Of the 84 patients who received treatment, 22 were completely relieved of their symptoms, with 8 individuals experiencing only mild success. In cases in which the patients didn't respond to oral treatment, the patients would instead receive intramuscular injections of natural progesterone. Fourteen women received an injection of progesterone, and 9 of them reported relief. Some patients who had received either the oral treatment or the progesterone injection saw their PMS symptoms reoccur after menstruation. Those patients later received implants. An implant was a thin plastic object that a practitioner implants under a patient's skin and it releases sexual hormones.
In the paper, the authors argue against Frank's estrogen-centered theory of the premenstrual condition. Dalton says that the symptoms of PMS include more than just the tension and migraine headaches Frank had documented, but it also includes asthma, irritability, fatigue, and depression. After identifying the increased number of possible symptoms, the authors propose to use the term syndrome rather than the term tension to describe the condition, and they coin the term premenstrual syndrome.
Dalton and Greene also inquire about the effect pregnancy had on the syndrome. Most of the women studied who suffered from PMS had ceased experiencing symptoms after the third month of pregnancy, and most of the women reported having no symptoms after the pregnancy, although symptoms reoccurred upon the first menstruation after delivery. Dalton and Greene speculate that stable levels of progesterone during pregnancy explain why pregnant women ceased having recurring monthly symptoms.
The authors aimed to identify a comprehensive body of symptoms associated with PMS. All the patients reported the onset of a variety of symptoms that occurred during ovulation, the luteal phase, during menstruation, or at the time of a missed period. Some of the symptoms that regularly occurred in a premenstrual attack included headache, nausea, irritability, depression, fatigue, vertigo, arthritis flare-ups, skin and mucosal lesions such as mouth sores, general swelling or oedema, runny nose or rhinorrhea, asthma, recurring seizures or epilepsy, and breast pain. Dalton and Green further discuss the listed symptoms, and they report the sites of headache and rheumatism in addition to the types of skin lesions that appeared on patients. Dalton and Greene report that 40 percent of otherwise healthy women experienced cyclical symptoms. Additionally, the authors report that although these symptoms occurred most commonly during the premenstrual phase, they could also occur at the time of ovulation, or even during the menstrual phase.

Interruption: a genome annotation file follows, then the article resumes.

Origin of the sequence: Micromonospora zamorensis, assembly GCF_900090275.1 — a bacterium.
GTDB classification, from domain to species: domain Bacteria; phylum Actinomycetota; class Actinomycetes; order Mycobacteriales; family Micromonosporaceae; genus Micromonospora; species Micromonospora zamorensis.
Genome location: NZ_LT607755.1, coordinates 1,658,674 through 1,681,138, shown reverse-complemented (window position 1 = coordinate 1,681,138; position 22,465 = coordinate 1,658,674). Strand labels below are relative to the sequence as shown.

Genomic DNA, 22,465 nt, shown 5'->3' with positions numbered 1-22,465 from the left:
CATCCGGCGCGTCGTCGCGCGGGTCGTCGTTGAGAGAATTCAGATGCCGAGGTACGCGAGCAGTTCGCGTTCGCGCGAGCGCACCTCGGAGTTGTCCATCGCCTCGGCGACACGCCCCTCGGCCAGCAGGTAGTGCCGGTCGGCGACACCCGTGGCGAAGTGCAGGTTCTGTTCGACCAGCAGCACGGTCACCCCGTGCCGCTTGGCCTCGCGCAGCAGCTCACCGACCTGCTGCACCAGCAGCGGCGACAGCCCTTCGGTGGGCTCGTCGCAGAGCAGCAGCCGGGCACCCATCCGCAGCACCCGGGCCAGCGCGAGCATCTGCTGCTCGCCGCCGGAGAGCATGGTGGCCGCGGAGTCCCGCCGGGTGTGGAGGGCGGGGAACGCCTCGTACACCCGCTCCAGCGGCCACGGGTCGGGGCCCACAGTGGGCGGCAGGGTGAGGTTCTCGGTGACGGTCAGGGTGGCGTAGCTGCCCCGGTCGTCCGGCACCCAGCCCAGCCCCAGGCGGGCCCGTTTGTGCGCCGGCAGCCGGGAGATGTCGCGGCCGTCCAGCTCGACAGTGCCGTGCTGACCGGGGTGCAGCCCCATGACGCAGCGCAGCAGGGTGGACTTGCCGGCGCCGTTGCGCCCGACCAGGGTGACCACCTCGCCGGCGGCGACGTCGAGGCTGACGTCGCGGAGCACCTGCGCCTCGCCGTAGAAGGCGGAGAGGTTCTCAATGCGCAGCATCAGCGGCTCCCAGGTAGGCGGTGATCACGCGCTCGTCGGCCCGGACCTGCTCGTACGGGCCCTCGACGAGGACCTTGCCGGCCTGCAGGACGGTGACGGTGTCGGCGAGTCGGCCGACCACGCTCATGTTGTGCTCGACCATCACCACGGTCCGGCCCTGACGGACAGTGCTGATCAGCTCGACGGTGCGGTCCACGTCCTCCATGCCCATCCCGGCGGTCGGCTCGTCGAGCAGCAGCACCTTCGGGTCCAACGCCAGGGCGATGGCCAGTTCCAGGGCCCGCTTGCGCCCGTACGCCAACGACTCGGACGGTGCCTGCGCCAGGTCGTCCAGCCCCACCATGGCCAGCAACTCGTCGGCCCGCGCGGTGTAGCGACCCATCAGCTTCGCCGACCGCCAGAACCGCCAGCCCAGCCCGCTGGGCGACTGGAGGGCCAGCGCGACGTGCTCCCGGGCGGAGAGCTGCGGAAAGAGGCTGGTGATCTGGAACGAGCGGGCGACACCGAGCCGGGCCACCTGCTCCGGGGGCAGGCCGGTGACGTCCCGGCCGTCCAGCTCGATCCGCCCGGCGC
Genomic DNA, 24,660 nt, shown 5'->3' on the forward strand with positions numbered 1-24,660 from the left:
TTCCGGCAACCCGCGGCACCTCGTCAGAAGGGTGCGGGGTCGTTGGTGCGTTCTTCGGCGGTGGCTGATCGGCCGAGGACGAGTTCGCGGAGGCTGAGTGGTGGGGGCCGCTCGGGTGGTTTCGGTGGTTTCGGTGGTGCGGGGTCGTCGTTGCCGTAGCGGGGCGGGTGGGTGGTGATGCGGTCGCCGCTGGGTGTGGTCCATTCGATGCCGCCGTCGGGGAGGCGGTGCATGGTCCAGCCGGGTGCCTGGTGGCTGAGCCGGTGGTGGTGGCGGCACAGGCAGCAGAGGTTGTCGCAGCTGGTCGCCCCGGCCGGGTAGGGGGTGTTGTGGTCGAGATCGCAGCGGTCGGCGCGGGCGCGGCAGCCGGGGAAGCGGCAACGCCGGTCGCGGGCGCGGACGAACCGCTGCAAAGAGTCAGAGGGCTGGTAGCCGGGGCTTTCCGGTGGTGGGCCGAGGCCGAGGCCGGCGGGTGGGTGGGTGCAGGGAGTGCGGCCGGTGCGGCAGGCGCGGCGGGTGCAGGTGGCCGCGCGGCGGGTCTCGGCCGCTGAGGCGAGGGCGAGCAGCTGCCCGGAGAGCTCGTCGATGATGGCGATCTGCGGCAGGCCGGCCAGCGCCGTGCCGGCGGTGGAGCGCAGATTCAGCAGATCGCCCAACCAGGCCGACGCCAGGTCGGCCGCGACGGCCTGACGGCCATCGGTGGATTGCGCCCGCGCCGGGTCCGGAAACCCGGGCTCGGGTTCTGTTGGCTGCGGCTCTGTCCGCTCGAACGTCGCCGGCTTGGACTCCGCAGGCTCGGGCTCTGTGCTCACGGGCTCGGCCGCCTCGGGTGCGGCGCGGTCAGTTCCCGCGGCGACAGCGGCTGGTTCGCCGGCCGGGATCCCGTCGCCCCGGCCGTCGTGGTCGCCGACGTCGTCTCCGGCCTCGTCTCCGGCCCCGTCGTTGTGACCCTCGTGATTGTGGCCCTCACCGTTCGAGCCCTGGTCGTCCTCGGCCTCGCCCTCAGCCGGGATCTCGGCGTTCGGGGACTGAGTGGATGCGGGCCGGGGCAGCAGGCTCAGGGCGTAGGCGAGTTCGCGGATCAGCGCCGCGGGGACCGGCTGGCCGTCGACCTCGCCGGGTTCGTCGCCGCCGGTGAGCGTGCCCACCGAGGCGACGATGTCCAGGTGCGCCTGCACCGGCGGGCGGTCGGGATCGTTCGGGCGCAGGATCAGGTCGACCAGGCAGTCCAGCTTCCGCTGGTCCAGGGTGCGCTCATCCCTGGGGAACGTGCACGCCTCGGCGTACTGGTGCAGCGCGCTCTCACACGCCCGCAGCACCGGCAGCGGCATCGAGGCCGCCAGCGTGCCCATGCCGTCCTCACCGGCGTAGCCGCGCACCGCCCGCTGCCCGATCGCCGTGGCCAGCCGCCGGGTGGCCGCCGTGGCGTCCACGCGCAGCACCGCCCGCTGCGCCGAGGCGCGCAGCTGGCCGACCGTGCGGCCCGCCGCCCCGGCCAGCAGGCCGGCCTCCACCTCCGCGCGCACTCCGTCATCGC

Dalton and Greene then discuss how premenstrual-related symptoms were treated in the past. They first refer to dehydration therapy, which relied on the assumption that water retention caused the syndrome. They note that other researchers had found the method successful, but they caution that the method is hard on patients and should only be recommended for extreme cases of PMS. Another therapeutic method Dalton and Greene address is the use of androgens, specifically the male sex hormone testosterone, as a treatment. The authors mention how testosterone treatments have proved to be only mildly helpful in relieving breast pain or mastalgia, but those treatments carry dangerous and masculinizing side effects.
Additionally, Dalton and Green discuss treatments including vitamin therapy. Dalton and Green refer to studies that show that a deficiency in vitamin B can exacerbate PMS symptoms, since a deficiency can impair the livers ability to inactivate estrogens and enable them to accumulate in the body. Another vitamin is vitamin A, which Dalton and Greene hypothesize to have potential as a treatment. Finally, Dalton and Greene discuss the procedure of x-ray radiation of the ovaries, or the complete removal of the ovaries to cease the production of estrogen, which Robert T. Frank had used. The authors acknowledge that Frank's method proved successful at decreasing symptoms, although they emphasize that it is an extreme option.
After the publication of the paper, many scientists and doctors accepted premenstrual syndrome as a legitimate phenomenon, with hundreds of further studies citing the paper. Furthermore, most people adopted and used the term premenstrual syndrom, which replaced earlier conceptions of premenstrual tension in medical and in more general contexts. While Greene pursued other interests, Dalton published dozens of further papers about PMS.
- Dalton, Katharina. "Menstruation and acute psychiatric illnesses." British Medical Journal 5115 (1959): 148–49. http://www.ncbi.nlm.nih.gov/pmc/articles/PMC1992238/pdf/ brmedj02954-0036.pdf (Accessed October 21, 2015).
- Dalton, Katharina. "Menstruation and crime." British Medical Journal 5269 (1961): 1752. http://www.ncbi.nlm.nih.gov/pmc/articles/PMC1970933/pdf/ brmedj03030-0034.pdf (Accessed October 21, 2015).
- Dalton, Katharina. The Premenstrual Syndrome and Progesterone Therapy. London : Heinemann Medical Books, 1984.
- Frank, Robert T. "The Hormonal Causes of Premenstrual Tension." Archives of Neurology and Psychiarty (1931): 1053–57.
- Greene, Raymond. "DBE: A New Synthetic Oestrogen." British Medical Journal 4435 (1946): 9–10. http://www.ncbi.nlm.nih.gov/pmc/articles/PMC2057848/pdf/ brmedj03814-0035.pdf (Accessed October 21, 2015).
- Greene, Raymond and Katharina D. Dalton. "The Premenstrual Syndrome." British Medical Journal 4818 (1953): 1007–14. http://www.ncbi.nlm.nih.gov/pmc/articles/PMC2016383/pdf/ brmedj03441-0005.pdf (Accessed October 21, 2015).
- Greene, Raymond, David Matthews, P. E. Hughesdon, and Alma Howard. "A case of true hermaphroditism." British Journal of Surgery 40 (1952): 263–72.
- Yonkers, Kimberly Ann, P.M. Shaughn O'Brien, and Elias Eriksson. "Premenstrual syndrome." Lancet 371 (2008): 1200–10. http://www.ncbi.nlm.nih.gov/pmc/articles/PMC3118460/ (Accessed October 21, 2015).